Snowmobile vs ATV For Ice Fishing (Which Is Better?)
UPDATED 18 MAY 2023
by Robert Ceran
Are you wondering whether a snowmobile or ATV is better for ice fishing?
While every ice angler knows that a motorized vehicle can be extremely helpful for hauling heavy ice fishing equipment onto the ice, there are two camps when it comes to choosing whether a snowmobile or ATV is the better choice for this.
So if you’re not sure which one is better for you, and need to make a decision before you can fish on the ice, read on.
In this article we’ll compare the pros and cons of snowmobiles and ATVs side by side, and will also dissect their key features, in order to help you decide which one is best for your purposes.
Is an ATV or snowmobile better for ice fishing?
While snowmobiles are cheaper and better for driving on ice with deep snow, ATVs are more versatile, can be fitted with tracks, and can be used on and off the ice during all seasons.
So which one is better for you depends on several factors, including your budget, personal preference, and the amount of snowfall in your area.
If you’re on a small budget, then a second hand snowmobile is probably the top choice for you, as you can get one as cheap as two thousand dollars.
An ATV, on the other hand, is bigger and can carry more load, and it can be used both during the summer and winter, which makes it worth the higher cost for some anglers.
If you live in an area with a long ice fishing season, it may even be worth getting both types of ice fishing vehicles – an ATV for early ice and phases of light snowfall, and a snowmobile for days with deep snow cover.
Snowmobile: pros and cons for ice fishing
Let’s take a look at the key advantages and disadvantages of snowmobiles when it comes to ice fishing.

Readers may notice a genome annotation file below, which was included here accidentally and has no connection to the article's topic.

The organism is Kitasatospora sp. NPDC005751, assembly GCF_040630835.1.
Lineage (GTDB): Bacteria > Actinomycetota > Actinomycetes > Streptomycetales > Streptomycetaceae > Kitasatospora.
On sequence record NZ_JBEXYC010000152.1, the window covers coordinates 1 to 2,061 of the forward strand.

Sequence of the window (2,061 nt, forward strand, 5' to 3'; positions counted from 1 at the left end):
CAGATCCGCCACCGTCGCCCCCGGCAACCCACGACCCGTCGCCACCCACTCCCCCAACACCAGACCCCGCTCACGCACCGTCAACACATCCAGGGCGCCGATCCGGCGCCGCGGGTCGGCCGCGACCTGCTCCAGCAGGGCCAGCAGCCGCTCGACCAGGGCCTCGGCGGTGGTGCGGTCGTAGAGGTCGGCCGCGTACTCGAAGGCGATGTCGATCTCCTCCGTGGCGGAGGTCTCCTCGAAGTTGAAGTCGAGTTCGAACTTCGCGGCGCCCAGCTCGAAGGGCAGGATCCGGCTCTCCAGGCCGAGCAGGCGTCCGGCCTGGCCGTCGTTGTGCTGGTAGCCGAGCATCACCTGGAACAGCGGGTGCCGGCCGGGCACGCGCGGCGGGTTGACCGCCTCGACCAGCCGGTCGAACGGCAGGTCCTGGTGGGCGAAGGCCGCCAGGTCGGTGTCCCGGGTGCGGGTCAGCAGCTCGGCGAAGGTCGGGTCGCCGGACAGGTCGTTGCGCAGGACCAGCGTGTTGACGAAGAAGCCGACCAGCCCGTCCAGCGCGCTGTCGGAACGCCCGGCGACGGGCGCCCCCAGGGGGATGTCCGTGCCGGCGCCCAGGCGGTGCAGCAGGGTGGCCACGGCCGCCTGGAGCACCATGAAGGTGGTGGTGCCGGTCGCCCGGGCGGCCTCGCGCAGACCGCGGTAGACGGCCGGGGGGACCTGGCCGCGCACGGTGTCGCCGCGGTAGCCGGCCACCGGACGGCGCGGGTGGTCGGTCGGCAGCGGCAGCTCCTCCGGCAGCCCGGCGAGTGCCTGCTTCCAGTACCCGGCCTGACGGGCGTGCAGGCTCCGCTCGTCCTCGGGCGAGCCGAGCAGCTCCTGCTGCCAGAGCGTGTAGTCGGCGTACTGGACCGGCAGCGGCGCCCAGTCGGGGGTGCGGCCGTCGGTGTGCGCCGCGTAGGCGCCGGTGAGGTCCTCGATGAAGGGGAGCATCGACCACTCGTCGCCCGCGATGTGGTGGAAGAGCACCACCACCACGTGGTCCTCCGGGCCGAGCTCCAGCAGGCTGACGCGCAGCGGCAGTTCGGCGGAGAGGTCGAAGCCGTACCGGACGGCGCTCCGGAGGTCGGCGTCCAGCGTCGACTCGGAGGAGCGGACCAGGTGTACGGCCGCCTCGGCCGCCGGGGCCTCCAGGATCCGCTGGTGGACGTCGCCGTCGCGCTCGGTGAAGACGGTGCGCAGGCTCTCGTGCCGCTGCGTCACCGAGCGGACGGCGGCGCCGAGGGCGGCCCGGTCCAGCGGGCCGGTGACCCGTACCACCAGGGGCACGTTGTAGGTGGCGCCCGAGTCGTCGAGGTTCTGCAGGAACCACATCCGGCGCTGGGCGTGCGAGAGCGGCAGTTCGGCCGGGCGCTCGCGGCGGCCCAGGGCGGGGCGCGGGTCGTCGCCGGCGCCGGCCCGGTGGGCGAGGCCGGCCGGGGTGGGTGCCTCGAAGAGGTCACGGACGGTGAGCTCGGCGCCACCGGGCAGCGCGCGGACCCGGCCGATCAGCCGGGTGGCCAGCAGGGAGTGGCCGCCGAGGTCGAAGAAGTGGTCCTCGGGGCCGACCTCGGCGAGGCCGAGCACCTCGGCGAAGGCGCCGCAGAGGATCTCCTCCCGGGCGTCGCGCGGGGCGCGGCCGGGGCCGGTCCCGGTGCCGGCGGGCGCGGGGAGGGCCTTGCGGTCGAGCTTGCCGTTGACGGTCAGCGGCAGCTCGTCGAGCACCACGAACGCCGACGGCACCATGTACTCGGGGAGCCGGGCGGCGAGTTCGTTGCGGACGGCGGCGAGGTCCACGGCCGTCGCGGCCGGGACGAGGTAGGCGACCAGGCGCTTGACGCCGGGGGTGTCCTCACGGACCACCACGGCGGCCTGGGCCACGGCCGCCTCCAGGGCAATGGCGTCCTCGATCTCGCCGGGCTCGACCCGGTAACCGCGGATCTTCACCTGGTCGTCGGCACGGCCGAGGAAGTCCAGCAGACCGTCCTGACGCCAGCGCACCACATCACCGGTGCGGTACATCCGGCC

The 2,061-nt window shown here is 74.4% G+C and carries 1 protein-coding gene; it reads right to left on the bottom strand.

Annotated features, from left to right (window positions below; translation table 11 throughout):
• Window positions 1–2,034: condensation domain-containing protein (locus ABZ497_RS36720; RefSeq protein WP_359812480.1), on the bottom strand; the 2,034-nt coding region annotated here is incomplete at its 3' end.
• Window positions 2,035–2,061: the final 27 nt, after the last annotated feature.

The main advantages of snowmobiles are:
- Better in deep snow
- Better for slush
- Relatively inexpensive
- More power
Let’s dive into the details and examine these key strengths of snowmobiles.
Since snowmobiles are designed to be used on snow, they work great for driving on pretty much any kind of snow, from light powder snow to deep midwinter snow.
They also work for driving on bare ice (though you have to make sure your snowmobile is fan cooled if you wnat to drive it on ice without snow – more on that below).
In other words, you can use a snowmobile straight out of the box for your next ice fishing trip, without having to modify it.
Another advantage that comes hand-in-hand with their snow-friendly design is that snowmobiles generate more power than ATVs, which is ideal if you need to pull a big ice fishing sled through the snow.
The extra power of snowmobiles is due to their wide chain, which provides more traction in the snow.
Also, due to their extra power and the skis at their front end, snowmobiles are also significantly faster on snow than ATVs.
This can make an important difference if you need to drive over large distances in order to reach your ice fishing spot.
Finally, snowmobiles are also more lightweight than ATVs (weighing about 100 pounds less than ATVs on average). This can be an important factor if you want to minimize the weight of your vehicle on thin ice.
However, if ice thickness is a concern, always make sure you follow the regulations of your local authorities with respect to what vehicles are allowed on the ice at any given time of the ice fishing season.
Due to their lightness of weight and slender build, you can also transport snowmobiles more easily on the back of a pickup truck or trailer. In fact, a broad trailer can accommodate two snowmobiles side by side, while an ATV is too wide for this.